But, go one step further. Provoke yourself or find ideas that provoke you and challenge the assumptions you hold dear.

Provocation is important. If you look at innovation groups on LinkedIn, Twitter exchanges between consultants and other social media places where innovation consultants gather, you will find the many of us are a conforming, mutually self-congratulatory lot who say a lot of the same things. It is all too comfortable for true creativity. We all need to be provoked regularly. You could be the one to provoke us.

5. Rethink Your Business Model

Business model innovation is a great thing, right? You've very possibly recommended it to a client. So, stop and look at your own business model -- especially in this competitive business environment in which too many creativity and innovation consultants are chasing after too few projects. An innovative new business model could make you more interesting to potential clients. Better still, the process of devising and implementing the change will be a fantastic learning opportunity.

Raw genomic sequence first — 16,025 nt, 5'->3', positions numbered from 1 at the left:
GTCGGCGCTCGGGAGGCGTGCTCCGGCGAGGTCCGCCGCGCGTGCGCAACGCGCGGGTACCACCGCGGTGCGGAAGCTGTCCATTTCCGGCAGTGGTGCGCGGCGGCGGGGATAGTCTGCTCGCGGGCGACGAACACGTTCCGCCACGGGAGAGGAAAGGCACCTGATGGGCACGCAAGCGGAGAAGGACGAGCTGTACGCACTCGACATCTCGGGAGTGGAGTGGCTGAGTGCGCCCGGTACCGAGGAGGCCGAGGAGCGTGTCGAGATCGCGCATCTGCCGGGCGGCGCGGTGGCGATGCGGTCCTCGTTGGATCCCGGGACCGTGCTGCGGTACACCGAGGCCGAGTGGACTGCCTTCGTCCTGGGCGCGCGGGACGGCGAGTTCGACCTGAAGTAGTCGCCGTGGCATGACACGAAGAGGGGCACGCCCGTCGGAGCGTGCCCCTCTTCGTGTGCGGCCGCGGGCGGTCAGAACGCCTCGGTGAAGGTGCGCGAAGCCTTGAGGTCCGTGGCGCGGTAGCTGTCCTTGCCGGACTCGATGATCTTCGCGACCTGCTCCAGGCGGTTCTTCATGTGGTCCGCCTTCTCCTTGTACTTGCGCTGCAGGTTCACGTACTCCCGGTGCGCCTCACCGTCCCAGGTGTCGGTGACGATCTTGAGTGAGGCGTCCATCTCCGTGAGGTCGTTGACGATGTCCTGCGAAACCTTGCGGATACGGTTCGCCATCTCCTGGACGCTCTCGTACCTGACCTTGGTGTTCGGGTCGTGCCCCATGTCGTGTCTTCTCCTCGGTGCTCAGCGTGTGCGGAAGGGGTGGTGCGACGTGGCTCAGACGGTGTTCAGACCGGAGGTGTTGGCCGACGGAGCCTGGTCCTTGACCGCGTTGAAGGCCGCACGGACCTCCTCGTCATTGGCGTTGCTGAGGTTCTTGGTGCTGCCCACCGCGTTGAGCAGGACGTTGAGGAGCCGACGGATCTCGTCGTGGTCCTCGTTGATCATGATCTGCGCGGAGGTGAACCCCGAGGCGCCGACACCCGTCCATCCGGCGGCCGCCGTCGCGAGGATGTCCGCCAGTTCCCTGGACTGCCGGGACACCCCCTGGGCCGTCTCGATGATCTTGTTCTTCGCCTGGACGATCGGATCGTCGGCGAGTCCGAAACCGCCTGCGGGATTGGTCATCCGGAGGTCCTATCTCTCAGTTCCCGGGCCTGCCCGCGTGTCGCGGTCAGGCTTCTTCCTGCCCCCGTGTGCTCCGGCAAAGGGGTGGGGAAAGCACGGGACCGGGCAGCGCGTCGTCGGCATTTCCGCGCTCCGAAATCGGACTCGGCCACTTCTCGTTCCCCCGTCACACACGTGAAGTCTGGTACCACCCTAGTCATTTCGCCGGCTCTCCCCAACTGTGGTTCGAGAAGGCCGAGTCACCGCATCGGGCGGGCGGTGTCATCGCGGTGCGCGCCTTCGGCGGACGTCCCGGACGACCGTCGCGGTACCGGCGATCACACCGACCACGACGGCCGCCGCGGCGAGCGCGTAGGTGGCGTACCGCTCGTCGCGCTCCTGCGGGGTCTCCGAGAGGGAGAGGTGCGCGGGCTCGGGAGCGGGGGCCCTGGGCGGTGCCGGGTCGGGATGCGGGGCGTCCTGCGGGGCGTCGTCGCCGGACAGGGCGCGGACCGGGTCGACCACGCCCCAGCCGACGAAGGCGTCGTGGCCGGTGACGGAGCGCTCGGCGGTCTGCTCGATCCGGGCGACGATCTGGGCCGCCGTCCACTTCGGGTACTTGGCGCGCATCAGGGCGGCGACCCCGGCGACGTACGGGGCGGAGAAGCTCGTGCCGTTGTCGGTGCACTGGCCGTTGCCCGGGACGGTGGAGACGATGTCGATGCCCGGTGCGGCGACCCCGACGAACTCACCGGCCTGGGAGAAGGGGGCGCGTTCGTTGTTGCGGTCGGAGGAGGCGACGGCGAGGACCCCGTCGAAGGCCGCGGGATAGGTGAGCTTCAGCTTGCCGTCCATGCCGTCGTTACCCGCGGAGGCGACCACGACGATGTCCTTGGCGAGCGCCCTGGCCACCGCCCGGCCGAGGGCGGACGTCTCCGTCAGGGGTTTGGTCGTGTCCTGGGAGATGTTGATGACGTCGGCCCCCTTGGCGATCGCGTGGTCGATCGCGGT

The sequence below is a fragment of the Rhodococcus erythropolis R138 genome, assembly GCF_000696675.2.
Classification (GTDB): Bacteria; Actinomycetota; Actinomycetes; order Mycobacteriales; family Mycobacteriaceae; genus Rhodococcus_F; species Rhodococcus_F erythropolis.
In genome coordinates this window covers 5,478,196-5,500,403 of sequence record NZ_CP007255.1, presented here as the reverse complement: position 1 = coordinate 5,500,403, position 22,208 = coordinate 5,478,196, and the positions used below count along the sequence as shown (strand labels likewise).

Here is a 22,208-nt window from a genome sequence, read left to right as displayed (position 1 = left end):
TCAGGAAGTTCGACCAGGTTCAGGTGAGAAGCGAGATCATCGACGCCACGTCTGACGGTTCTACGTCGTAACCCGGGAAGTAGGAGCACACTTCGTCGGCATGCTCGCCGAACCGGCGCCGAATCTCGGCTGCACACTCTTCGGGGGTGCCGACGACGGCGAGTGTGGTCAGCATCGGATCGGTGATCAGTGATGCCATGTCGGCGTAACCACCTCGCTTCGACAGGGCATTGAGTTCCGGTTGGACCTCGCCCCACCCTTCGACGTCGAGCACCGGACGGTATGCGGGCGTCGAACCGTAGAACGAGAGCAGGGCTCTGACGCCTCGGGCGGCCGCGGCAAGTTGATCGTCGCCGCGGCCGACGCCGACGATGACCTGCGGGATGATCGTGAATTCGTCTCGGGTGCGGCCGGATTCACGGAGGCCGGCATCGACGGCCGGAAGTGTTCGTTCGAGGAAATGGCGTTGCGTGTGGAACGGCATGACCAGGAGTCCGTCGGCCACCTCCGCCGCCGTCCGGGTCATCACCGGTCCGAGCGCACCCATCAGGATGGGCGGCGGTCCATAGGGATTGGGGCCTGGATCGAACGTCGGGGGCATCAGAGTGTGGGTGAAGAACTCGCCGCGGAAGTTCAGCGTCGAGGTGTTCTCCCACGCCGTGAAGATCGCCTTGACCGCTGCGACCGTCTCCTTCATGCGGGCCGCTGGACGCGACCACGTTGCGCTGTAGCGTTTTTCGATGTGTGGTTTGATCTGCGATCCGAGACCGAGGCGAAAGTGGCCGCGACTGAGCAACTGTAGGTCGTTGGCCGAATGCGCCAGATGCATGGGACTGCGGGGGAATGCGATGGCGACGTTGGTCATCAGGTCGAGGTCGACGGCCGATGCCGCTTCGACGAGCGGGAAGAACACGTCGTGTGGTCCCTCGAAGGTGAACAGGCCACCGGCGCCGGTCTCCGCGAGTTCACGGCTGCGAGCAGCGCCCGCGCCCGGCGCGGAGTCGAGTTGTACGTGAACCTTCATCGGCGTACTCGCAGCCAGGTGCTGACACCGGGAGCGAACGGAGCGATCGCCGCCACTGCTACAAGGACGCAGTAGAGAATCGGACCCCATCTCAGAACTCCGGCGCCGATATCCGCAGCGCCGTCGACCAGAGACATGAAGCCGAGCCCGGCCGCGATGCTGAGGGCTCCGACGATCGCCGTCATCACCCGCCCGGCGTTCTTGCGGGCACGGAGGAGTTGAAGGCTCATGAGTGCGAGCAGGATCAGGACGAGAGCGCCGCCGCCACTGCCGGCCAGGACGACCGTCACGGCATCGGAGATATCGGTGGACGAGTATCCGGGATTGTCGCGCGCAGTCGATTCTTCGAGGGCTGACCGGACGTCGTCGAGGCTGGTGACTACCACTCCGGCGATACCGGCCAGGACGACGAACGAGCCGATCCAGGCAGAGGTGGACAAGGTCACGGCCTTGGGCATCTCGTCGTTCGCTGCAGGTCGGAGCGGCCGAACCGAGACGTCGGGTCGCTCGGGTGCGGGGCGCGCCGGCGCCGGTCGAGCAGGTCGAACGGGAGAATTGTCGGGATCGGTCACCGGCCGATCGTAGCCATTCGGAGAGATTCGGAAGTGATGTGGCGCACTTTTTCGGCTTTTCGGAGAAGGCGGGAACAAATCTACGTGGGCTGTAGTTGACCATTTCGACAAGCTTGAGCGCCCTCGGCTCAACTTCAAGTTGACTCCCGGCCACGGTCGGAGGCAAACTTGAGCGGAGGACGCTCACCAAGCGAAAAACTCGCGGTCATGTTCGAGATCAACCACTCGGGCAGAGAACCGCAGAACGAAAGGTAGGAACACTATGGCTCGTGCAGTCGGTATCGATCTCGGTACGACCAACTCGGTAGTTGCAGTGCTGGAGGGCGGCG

6. Build Something

Build something that is uniquely yours. It might be a method, a product, a book. It does not matter. Build it and own it. Take pride in having your own, unique product. After all, innovation is the implementation of creative ideas in order to generate value. Once you have built something uniquely yours and have sold it to a client, you are no longer a mere consultant. You are an innovative innovation consultant! You are innovative!

7. Unique Selling Proposition

Every business should have a unique selling proposition (USP); a characteristic that makes that business stand out from the competition. What's your proposition? How do you differ from all the other creativity and innovation consultants vying for business? If your speciality is creativity, then your clients and I expect a truly unique USP; we expect something creative, something that proves you do not simply rehash decades old creativity and innovation theory, but that you are creative yourself; that you have applied creativity to your own business and have built something unique.

Innovate

Clearly, a good innovation consultant should regularly innovate her business. And, if you are looking for an innovation consultant or facilitator for your business, I suggest you ask her how she innovates her business before asking her how she'll innovate yours.

Want to Discuss This With Me?

If so, get in touch. I'd love to chat about it with you!



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Jeffrey Baumgartner
Bwiti bvba

Erps-Kwerps (near Leuven & Brussels) Belgium